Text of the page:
I had a chance to talk to a flight winner last night at the final 19th Hole party who was all smiles after being told he emerged victorious. For a 62-year old business owner from Augusta, Georgia, this was his “Masters” moment in his golf career. “I didn’t expect to win my flight but I played well all three days, something you have to do here,” he said modestly. “I’m looking forward to tomorrow’s final round. The Dye Course at Barefoot is one of the toughest courses in Myrtle Beach so whoever wins will have to play really well. Hopefully I’ll be that person.”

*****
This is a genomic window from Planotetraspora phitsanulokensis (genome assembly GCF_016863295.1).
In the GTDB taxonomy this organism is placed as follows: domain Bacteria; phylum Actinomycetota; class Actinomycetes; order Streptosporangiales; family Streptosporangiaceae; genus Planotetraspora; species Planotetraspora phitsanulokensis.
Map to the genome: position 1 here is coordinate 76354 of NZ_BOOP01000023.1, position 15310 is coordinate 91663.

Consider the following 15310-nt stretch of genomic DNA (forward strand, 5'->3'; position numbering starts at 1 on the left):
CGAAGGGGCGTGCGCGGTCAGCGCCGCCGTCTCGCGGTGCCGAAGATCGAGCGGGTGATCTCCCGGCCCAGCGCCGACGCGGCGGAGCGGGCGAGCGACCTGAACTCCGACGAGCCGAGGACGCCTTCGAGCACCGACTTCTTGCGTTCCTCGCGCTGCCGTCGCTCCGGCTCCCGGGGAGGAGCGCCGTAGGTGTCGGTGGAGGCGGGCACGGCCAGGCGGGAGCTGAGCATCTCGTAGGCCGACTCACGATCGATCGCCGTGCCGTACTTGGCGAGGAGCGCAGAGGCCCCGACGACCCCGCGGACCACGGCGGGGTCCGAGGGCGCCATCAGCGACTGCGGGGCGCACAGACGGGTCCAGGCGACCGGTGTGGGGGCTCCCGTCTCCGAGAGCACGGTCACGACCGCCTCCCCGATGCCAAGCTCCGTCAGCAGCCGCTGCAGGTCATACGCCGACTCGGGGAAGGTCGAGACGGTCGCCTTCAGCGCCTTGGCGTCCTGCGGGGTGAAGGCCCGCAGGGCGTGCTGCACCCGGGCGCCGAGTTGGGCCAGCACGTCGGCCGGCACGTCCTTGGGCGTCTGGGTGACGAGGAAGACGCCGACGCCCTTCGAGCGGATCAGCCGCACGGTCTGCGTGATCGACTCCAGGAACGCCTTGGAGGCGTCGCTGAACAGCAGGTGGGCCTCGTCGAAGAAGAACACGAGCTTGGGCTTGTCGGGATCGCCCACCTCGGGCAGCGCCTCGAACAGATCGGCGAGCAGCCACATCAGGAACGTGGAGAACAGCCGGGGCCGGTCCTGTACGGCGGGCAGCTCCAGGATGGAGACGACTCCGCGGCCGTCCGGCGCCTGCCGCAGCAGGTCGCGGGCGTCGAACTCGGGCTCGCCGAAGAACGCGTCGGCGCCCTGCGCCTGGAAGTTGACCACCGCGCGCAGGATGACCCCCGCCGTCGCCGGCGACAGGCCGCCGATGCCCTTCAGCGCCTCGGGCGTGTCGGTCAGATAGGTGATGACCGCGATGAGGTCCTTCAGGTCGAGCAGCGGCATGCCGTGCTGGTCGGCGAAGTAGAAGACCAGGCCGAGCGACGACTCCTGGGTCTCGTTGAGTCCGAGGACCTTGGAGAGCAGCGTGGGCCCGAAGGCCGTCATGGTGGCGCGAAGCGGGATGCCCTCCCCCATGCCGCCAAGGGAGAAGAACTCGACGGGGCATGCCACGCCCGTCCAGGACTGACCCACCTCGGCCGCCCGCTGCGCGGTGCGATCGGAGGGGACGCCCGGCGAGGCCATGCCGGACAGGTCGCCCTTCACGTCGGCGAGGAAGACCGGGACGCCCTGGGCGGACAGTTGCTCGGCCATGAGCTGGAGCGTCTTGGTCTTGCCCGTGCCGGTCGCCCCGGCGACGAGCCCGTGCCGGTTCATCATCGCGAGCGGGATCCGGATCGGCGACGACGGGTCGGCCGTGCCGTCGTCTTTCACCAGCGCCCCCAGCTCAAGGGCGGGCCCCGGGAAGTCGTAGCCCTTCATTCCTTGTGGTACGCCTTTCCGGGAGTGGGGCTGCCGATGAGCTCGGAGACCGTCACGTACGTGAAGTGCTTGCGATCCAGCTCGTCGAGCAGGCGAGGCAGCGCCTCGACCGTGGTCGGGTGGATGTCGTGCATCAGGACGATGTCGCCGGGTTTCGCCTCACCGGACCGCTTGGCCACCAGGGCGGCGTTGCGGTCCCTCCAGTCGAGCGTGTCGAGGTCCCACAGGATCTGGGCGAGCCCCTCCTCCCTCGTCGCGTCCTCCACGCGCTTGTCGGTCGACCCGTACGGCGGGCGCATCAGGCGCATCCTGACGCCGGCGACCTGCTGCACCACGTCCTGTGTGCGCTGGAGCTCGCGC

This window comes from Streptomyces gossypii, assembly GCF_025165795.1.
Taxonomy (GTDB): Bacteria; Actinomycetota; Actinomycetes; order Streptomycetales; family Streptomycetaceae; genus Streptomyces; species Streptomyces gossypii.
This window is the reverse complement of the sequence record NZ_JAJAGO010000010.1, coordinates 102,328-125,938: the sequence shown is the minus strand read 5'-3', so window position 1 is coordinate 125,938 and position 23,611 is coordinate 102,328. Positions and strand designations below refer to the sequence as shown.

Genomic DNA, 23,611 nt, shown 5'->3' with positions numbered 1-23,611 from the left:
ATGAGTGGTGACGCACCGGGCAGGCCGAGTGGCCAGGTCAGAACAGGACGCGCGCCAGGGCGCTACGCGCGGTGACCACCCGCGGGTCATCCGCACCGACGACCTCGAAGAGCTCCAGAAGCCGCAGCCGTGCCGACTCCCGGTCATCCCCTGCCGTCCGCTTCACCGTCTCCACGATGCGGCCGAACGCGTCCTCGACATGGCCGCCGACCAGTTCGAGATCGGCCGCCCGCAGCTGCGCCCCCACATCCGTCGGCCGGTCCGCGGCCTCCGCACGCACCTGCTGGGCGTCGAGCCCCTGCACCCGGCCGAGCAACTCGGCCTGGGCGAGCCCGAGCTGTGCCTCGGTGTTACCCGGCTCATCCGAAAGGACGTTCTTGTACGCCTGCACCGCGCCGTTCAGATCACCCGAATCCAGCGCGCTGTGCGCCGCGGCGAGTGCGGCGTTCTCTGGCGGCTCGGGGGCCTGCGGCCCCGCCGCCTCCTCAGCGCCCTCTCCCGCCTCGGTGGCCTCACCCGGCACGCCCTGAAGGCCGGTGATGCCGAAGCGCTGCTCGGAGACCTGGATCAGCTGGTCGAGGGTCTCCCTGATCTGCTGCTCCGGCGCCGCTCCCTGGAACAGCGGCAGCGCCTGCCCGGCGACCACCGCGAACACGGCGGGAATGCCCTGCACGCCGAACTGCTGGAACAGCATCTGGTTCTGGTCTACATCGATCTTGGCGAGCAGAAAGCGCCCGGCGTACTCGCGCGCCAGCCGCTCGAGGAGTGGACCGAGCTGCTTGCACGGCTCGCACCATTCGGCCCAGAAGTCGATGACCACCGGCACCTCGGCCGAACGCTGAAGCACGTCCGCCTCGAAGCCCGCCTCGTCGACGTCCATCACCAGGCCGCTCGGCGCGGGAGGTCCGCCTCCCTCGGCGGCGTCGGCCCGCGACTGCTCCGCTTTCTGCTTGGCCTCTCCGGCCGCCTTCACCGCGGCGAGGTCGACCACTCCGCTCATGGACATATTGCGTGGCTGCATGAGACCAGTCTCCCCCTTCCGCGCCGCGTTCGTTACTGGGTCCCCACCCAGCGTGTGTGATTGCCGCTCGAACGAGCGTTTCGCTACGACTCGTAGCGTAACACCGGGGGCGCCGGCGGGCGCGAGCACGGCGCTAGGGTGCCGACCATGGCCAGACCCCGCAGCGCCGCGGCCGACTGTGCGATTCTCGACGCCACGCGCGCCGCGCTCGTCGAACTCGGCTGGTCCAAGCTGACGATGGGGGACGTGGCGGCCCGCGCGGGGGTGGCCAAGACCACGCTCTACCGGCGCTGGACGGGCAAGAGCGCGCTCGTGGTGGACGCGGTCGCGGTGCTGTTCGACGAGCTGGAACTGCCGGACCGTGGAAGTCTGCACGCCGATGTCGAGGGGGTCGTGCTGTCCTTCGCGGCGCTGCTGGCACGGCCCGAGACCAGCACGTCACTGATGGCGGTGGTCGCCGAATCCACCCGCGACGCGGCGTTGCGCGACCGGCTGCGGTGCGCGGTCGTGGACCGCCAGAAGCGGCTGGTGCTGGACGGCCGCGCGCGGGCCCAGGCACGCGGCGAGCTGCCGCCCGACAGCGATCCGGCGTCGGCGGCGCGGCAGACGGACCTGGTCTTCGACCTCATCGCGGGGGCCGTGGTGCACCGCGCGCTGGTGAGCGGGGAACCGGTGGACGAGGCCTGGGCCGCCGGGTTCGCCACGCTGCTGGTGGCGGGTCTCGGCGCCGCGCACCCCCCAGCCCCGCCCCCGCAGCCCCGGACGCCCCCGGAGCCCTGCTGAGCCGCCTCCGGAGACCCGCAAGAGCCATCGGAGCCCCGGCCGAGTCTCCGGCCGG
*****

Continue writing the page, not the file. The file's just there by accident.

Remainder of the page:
Yesterday I played my final round at the Arrowhead Country Club (www.arrowheadcc.com), a 27-hole, Raymond Floyd Signature Course, designed in collaboration with architect Tom Jackson. This was not my first Arrowhead outing as it was my opening round in last year’s tournament. Given the flight I was in a year ago, I had to play from the back tees on a very wet golf course. 6,700 yards felt like 7,700 yards. Every hole appeared narrow off the tee and I seemed to find all of the hidden water hazards that unexpectedly jut out into the fairways. For this reason, I wasn’t overly excited about playing my final round at Arrowhead this year. Fortunately my flight was able to play from the much more manageable white tees (6,300 yards) resulting in an enjoyable Arrowhead experience. I welcomed the shorter yardage as the course didn’t seem as tight from tee to green. I think that explains why I had my lowest score of the week, leaving me firmly entrenched in the middle of the pack among my fellow competitors at the conclusion of tournament.